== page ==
In 1960, Nobel Prize winner Halldor Laxness published a book of fiction that centered on an Icelandic man who converted to Mormonism in the mid-19th century. In the summer of 2009, I visited Laxness’ home (now a museum) outside of Reykjavik, Iceland. While there, I bought an English edition of that book, Paradise Reclaimed, and read it after returning home. Therefore, I was very interested when Mormon Times ran an article about Laxness and Paradise Reclaimed.
The article at Mormon Times is titled, “The real story of Mormonism in Iceland collides with fiction.” It outlines Laxness’ visits to Utah and other times his life intersected with Latter-day Saints, as well as the history of Icelandic Mormons. When I initially read the article at the end of June (2010), I was troubled by the article’s assertion that Icelanders who had converted to Mormonism in the mid-1800s were “expelled from Iceland.” That didn’t ring true to me, so I contacted an Icelandic historian in Reykjavik and asked if converts to Mormonism had ever been “expelled from Iceland because of their conversion to the [LDS] church.” She replied,
“No one has ever been expelled from Iceland because of his or hers faith, except for a Catholic bishop or two, who were not to the taste of the Danish king in the 16th century. No written records or evidence relate to Mormons being ‘expelled’ from Iceland at any time. They may have left for the States because they did not like the environment or their neighbours, but so did a lot of people in the 19th century. Religious freedom was granted in Iceland in 1874, but the wast [vast] majority of people were Lutheran and still are. No mentioning of any cruelty to those few Catholics or Mormons who lived here in the 19th century, but in a small society it may always be difficult to be different.” (Private email date July 4, 2010)
I have read so many exaggerated, embellished, and downright fictional accounts of persecution against Mormons and Mormonism that I’ve grown quite weary of it. Perhaps it seems like a small thing, that it doesn’t really matter whether Mormon converts were “expelled from Iceland” or they chose to leave in order to “gather to Zion.” But my friends, if it doesn’t matter, why do LDS sources continually bring it up in their lectures, sermons and books?
It matters to Mormons. I tend to think Mormons love to think they are hated. If early converts are believed to have suffered for their commitment to the LDS Church, modern testimonies are strengthened and “investigators” are convinced. Where is the faith-building element to be found in a common 19th century immigration to America, if the story does not include forced expulsion from home and country? Where is it found in a typical wagon train of American pioneers traveling to the western reaches of the United States, if the story is not wrapped in extreme proportions of suffering and death? Where is it found in the frequent 19th century use of frontier justice, if the story is not shrouded in shameful tales of rape and murder?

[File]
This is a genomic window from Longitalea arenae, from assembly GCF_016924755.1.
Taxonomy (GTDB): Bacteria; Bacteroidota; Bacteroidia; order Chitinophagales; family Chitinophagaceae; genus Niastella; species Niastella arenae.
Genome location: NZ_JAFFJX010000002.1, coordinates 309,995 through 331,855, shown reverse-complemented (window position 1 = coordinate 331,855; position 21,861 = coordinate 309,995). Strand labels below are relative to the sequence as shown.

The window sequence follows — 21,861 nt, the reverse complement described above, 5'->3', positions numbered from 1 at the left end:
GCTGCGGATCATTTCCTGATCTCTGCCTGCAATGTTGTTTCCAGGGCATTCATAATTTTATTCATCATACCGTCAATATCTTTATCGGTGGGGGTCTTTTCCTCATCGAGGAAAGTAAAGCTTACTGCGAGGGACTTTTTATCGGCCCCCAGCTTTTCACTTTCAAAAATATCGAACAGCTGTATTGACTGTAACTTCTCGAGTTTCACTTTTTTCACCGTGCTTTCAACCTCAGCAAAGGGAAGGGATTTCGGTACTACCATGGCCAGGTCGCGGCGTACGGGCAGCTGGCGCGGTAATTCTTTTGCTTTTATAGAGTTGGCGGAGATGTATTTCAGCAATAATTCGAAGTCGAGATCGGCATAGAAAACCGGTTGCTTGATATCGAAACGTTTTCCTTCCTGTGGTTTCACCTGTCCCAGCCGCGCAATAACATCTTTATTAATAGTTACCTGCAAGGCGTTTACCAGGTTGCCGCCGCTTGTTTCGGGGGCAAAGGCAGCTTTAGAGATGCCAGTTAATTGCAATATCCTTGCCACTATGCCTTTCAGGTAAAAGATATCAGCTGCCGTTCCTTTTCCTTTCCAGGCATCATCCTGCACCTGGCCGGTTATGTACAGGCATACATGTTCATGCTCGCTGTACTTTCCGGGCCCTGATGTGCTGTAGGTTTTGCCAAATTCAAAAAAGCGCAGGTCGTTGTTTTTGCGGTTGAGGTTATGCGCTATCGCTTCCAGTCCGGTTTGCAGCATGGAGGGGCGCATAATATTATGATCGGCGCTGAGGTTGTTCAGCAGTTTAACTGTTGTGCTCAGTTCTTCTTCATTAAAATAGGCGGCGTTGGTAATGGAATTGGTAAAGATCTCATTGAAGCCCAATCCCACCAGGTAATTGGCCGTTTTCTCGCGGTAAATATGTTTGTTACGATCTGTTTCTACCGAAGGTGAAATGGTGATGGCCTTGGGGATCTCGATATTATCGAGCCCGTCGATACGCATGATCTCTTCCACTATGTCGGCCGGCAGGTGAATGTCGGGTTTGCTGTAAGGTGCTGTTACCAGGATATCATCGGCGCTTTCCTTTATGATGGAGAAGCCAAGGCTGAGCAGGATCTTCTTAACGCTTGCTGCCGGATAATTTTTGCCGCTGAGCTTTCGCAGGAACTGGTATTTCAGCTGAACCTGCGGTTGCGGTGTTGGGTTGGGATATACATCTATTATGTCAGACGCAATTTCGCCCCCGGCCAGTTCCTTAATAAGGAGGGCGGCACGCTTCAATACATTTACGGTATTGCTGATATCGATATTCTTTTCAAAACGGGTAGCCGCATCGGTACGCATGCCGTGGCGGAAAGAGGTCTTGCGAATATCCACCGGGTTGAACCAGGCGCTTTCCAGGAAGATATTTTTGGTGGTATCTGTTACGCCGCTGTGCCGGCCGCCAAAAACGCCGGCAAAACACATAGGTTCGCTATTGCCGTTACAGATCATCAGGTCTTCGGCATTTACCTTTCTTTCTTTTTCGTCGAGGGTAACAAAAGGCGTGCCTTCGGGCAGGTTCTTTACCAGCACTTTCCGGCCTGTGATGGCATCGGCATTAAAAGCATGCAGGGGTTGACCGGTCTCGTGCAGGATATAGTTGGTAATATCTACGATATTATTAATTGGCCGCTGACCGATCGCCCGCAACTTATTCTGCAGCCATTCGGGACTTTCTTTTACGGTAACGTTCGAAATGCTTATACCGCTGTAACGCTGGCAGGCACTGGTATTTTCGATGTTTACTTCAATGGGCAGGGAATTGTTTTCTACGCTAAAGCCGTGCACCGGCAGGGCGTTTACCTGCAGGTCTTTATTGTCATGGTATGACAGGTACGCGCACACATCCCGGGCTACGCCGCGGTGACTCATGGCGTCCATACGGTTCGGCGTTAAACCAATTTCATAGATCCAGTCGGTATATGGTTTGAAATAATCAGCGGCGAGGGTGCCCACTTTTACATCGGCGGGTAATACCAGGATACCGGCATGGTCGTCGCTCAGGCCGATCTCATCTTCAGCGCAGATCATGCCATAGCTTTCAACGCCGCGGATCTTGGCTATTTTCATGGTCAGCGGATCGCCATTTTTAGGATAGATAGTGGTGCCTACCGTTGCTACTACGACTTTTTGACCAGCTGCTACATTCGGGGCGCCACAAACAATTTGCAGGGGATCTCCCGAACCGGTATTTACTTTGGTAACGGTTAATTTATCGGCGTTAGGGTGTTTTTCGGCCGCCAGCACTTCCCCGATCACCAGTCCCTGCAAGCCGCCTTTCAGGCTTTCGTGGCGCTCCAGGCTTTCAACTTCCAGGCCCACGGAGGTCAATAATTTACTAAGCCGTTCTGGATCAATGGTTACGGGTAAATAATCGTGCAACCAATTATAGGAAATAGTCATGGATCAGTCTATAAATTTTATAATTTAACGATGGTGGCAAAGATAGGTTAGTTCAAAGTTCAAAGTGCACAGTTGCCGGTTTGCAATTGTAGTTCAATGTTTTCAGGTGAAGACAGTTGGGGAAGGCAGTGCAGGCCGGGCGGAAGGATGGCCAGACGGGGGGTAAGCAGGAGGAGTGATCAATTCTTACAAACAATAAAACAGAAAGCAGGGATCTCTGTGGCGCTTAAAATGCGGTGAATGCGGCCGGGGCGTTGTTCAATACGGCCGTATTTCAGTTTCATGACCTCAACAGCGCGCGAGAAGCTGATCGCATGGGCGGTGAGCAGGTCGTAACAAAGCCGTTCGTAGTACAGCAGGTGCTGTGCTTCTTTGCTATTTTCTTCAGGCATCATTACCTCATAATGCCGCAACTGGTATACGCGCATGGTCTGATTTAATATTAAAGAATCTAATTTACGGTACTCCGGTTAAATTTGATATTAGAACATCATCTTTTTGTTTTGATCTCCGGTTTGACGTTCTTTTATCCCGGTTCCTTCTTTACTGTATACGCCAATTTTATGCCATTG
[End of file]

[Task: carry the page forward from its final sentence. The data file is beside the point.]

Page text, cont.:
I was surprised to find that, sometime after its initial posting, the Mormon Times article was edited. The original assertion that converts were “expelled from Iceland because of their conversion to the church” had been removed. I applaud the Mormon Times editor who made that call; if only corrections like this (or better yet, fact-checking before publication) would become the norm rather than being the exception. Deseret News ran an announcement on June 14th (2010) that, as of this writing, is still online. It perpetuates the same inaccuracy Mormon Times corrected. It says,
“Spanish Fork was the first Icelandic settlement in the United States, after Icelanders who joined the Mormon church were expelled from that country, said [Icelandic] association [of Utah] spokesman Glenn Grossman.”
To me, if a religion cannot stand on truth, it is worthless. To remain viable, Mormonism (apparently) needs a false history that can be used to manipulate the emotions of its followers. To enhance the value of belonging to the LDS Church, Mormons (apparently) need to believe they have been–and are–hated and maligned more than any other people. Is this sort of foundation–faith and history buoyed by exaggeration, embellishment, and fiction presented as truth–an exemplary characteristic of God’s one true church?
Friends, the house of Mormonism is built on sand, as is the faith of those who embrace it. When the floods come, it will all surely be swept away. The wise man, one who values truth, builds his house on the Rock (Matthew 7:24-27). God’s story does not need fictional enhancement to prop it up; His truth will set you free (John 8:32).